A research opportunity is currently available at the Environmental Protection Agency (EPA), Office of Research and Development (ORD), National Health and Environmental Effects Research Laboratory (NHEERL), Western Ecology Division (WED) in Corvallis, Oregon.
The US EPA’s Office of Water has conducted probability surveys of the Nation’s aquatic resources for decades. These surveys, which sample a small fraction of the resource (e.g., there is one stream site sampled for every 1000 km of stream length), provide population estimates with good confidence. However, for many purposes, managers benefit from estimates of the status of aquatic ecosystems at sites not sampled. Researchers at EPA’s Western Ecology Division have begun to demonstrate methods to develop such estimates. We now seek to extend those methods for a broader set of aquatic ecosystem features. For example, the USEPA currently has estimates of observed-to-expected (O/E) taxonomic richness available at several thousand lake, river, and stream sample sites that were sampled as part of the National Aquatic Resource Surveys (NARS; https://www.epa.gov/national-aquatic-resource-surveys). This measure of biotic integrity is of great interest to a broad range of researchers, including economists interested in estimating the willingness to pay for changes in aquatic ecosystem health. For analyses such as these, both regional and fine-scale estimates of aquatic condition are required. There are comparable needs for other estimates of fine resolution indicators for a broad range of other applications. This research project will seek to develop models and spatial predictions (interpolations) of O/E and other measures of aquatic ecosystem status that can achieve both the spatial resolution and accuracy/precision required by a wide range of researchers and practitioners. The research participant will contribute to the development of a research program that inter alia, model existing NARS O/E (or other biological indicator) estimates or develops new O/E predictions from individual- or multi-taxon niche models with various statistical or machine learning techniques, including evaluation of model accuracy. Separate models will be developed for lakes and rivers/streams and will likely use the USEPA's LakeCat (Hill et al. 2018) and StreamCat (Hill et al. 2016) datasets for development and application of each. The research participant will learn about the use of spatial indicators and watershed data, and will learn to develop, test, and apply national-scale models. The research participant will also further develop an expertise in spatial analysis using large national datasets. The research participant will have access to a team of experts collaborating in and across disciplines on problems of crucial importance to the EPA’s mission.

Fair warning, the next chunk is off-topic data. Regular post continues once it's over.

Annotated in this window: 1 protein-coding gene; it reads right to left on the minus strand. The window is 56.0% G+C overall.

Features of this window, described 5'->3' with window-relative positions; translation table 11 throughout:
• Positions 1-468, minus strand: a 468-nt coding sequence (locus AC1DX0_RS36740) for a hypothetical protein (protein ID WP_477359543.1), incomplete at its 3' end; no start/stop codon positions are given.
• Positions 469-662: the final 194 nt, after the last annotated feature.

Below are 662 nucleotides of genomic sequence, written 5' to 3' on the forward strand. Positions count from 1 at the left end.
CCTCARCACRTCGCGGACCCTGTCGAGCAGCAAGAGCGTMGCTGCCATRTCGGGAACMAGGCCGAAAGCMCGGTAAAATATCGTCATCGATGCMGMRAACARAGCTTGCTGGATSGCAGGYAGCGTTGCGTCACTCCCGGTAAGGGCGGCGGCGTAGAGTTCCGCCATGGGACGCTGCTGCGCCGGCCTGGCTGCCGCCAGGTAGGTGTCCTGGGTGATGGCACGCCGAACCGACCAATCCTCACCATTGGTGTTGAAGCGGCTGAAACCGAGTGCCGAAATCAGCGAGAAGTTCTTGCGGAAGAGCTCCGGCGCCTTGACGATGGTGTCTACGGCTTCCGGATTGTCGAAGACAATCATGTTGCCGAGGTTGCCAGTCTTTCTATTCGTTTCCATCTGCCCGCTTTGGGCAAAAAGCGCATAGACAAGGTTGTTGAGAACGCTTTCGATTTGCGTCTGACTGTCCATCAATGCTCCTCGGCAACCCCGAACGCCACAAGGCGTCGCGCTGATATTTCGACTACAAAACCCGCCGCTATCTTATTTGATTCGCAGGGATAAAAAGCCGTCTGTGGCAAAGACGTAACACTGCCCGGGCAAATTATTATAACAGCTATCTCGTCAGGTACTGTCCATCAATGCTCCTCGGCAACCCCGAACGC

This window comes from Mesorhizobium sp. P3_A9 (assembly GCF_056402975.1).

Research activities may include:
- Assembling NARS and StreamCat/LakeCat data for model development and application
- Using GIS to develop new spatial predictors of aquatic condition
- Developing quality assurance and model evaluation approaches for predicting/mapping aquatic condition
- Collaborating with researchers examining the economics of biological condition and willingness to pay for incremental improvements in biological condition
- Collaborating on related national mapping activities
- Conducting scientific synthesis, data analysis, manuscript preparation and literature searches
Hill, R. A., M. H. Weber, R. M. Debbout, S. G. Leibowitz, and A. R. Olsen. 2018. The Lake-Catchment (LakeCat) Dataset:
characterizing landscape features for lake basins within the conterminous USA. Freshwater Science 37:208-221.
Hill, R. A., M. H. Weber, S. G. Leibowitz, A. R. Olsen, and D. J. Thornbrugh. 2016. The Stream-Catchment (StreamCat)
Dataset: A Database of Watershed Metrics for the Conterminous United States. Journal of the American Water
Resources Association (JAWRA) 52:120-128.
Anticipated Appointment Start Date: August 1, 2019.
The qualified candidate should have received a master's or doctoral degree (preferred) in one of the relevant fields, with a strong background in spatial analysis and multivariate statistical analysis of ecological communities, or be currently pursuing one of the degrees and will reach completion by the start date of the appointment. Degree must have been received within five years of the appointment start date.
- Experience in watershed or statistical modeling and spatial analyses at broad spatial scales and use of aquatic monitoring data and GIS analyses
- Strong background in aquatic ecology and landscape analysis of aquatic systems
- Experience with ArcGIS, R statistical software, statistical/machine learning approaches (e.g., random forest), and large national datasets
- Experience with watershed data and the National Hydrography Dataset Plus V2
- Exceptional communication skills, including writing skills, verbal skills, and public speaking experience
- Demonstrated skills collaborating as part of a group